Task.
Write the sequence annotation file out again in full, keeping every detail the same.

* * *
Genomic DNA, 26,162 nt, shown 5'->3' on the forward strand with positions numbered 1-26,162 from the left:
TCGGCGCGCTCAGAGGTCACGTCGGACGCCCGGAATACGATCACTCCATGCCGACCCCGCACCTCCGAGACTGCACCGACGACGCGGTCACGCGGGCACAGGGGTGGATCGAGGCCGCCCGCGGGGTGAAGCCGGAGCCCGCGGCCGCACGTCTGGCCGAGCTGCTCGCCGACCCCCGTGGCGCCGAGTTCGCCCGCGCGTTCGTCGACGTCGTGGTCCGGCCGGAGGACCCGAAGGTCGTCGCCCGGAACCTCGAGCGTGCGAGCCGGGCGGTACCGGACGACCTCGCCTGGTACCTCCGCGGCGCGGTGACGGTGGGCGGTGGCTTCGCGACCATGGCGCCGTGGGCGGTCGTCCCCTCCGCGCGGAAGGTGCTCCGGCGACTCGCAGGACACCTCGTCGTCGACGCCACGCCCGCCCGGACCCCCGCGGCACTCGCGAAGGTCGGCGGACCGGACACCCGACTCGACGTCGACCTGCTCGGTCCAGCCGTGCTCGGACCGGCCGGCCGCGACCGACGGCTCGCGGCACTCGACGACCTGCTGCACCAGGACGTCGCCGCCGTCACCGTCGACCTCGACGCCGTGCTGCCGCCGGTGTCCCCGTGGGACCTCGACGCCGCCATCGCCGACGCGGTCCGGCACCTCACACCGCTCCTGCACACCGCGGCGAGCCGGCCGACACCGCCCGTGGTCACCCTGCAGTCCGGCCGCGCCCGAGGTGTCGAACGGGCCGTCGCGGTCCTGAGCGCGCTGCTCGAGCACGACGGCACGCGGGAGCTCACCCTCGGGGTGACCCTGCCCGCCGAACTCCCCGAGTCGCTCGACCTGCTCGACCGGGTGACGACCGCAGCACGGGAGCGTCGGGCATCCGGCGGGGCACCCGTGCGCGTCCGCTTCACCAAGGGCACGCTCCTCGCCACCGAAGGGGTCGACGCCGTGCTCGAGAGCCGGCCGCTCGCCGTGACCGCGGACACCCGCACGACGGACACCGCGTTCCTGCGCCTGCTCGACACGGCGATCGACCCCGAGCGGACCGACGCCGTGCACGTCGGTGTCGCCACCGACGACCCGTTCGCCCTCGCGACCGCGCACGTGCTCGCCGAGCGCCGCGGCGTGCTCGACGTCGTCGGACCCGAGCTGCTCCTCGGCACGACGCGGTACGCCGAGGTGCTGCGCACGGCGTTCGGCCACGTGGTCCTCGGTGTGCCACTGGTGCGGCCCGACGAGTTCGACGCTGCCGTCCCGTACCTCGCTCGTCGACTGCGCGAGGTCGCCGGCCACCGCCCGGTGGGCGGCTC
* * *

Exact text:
Genomic DNA, 26,162 nt, shown 5'->3' on the forward strand with positions numbered 1-26,162 from the left:
TCGGCGCGCTCAGAGGTCACGTCGGACGCCCGGAATACGATCACTCCATGCCGACCCCGCACCTCCGAGACTGCACCGACGACGCGGTCACGCGGGCACAGGGGTGGATCGAGGCCGCCCGCGGGGTGAAGCCGGAGCCCGCGGCCGCACGTCTGGCCGAGCTGCTCGCCGACCCCCGTGGCGCCGAGTTCGCCCGCGCGTTCGTCGACGTCGTGGTCCGGCCGGAGGACCCGAAGGTCGTCGCCCGGAACCTCGAGCGTGCGAGCCGGGCGGTACCGGACGACCTCGCCTGGTACCTCCGCGGCGCGGTGACGGTGGGCGGTGGCTTCGCGACCATGGCGCCGTGGGCGGTCGTCCCCTCCGCGCGGAAGGTGCTCCGGCGACTCGCAGGACACCTCGTCGTCGACGCCACGCCCGCCCGGACCCCCGCGGCACTCGCGAAGGTCGGCGGACCGGACACCCGACTCGACGTCGACCTGCTCGGTCCAGCCGTGCTCGGACCGGCCGGCCGCGACCGACGGCTCGCGGCACTCGACGACCTGCTGCACCAGGACGTCGCCGCCGTCACCGTCGACCTCGACGCCGTGCTGCCGCCGGTGTCCCCGTGGGACCTCGACGCCGCCATCGCCGACGCGGTCCGGCACCTCACACCGCTCCTGCACACCGCGGCGAGCCGGCCGACACCGCCCGTGGTCACCCTGCAGTCCGGCCGCGCCCGAGGTGTCGAACGGGCCGTCGCGGTCCTGAGCGCGCTGCTCGAGCACGACGGCACGCGGGAGCTCACCCTCGGGGTGACCCTGCCCGCCGAACTCCCCGAGTCGCTCGACCTGCTCGACCGGGTGACGACCGCAGCACGGGAGCGTCGGGCATCCGGCGGGGCACCCGTGCGCGTCCGCTTCACCAAGGGCACGCTCCTCGCCACCGAAGGGGTCGACGCCGTGCTCGAGAGCCGGCCGCTCGCCGTGACCGCGGACACCCGCACGACGGACACCGCGTTCCTGCGCCTGCTCGACACGGCGATCGACCCCGAGCGGACCGACGCCGTGCACGTCGGTGTCGCCACCGACGACCCGTTCGCCCTCGCGACCGCGCACGTGCTCGCCGAGCGCCGCGGCGTGCTCGACGTCGTCGGACCCGAGCTGCTCCTCGGCACGACGCGGTACGCCGAGGTGCTGCGCACGGCGTTCGGCCACGTGGTCCTCGGTGTGCCACTGGTGCGGCCCGACGAGTTCGACGCTGCCGTCCCGTACCTCGCTCGTCGACTGCGCGAGGTCGCCGGCCACCGCCCGGTGGGCGGCTC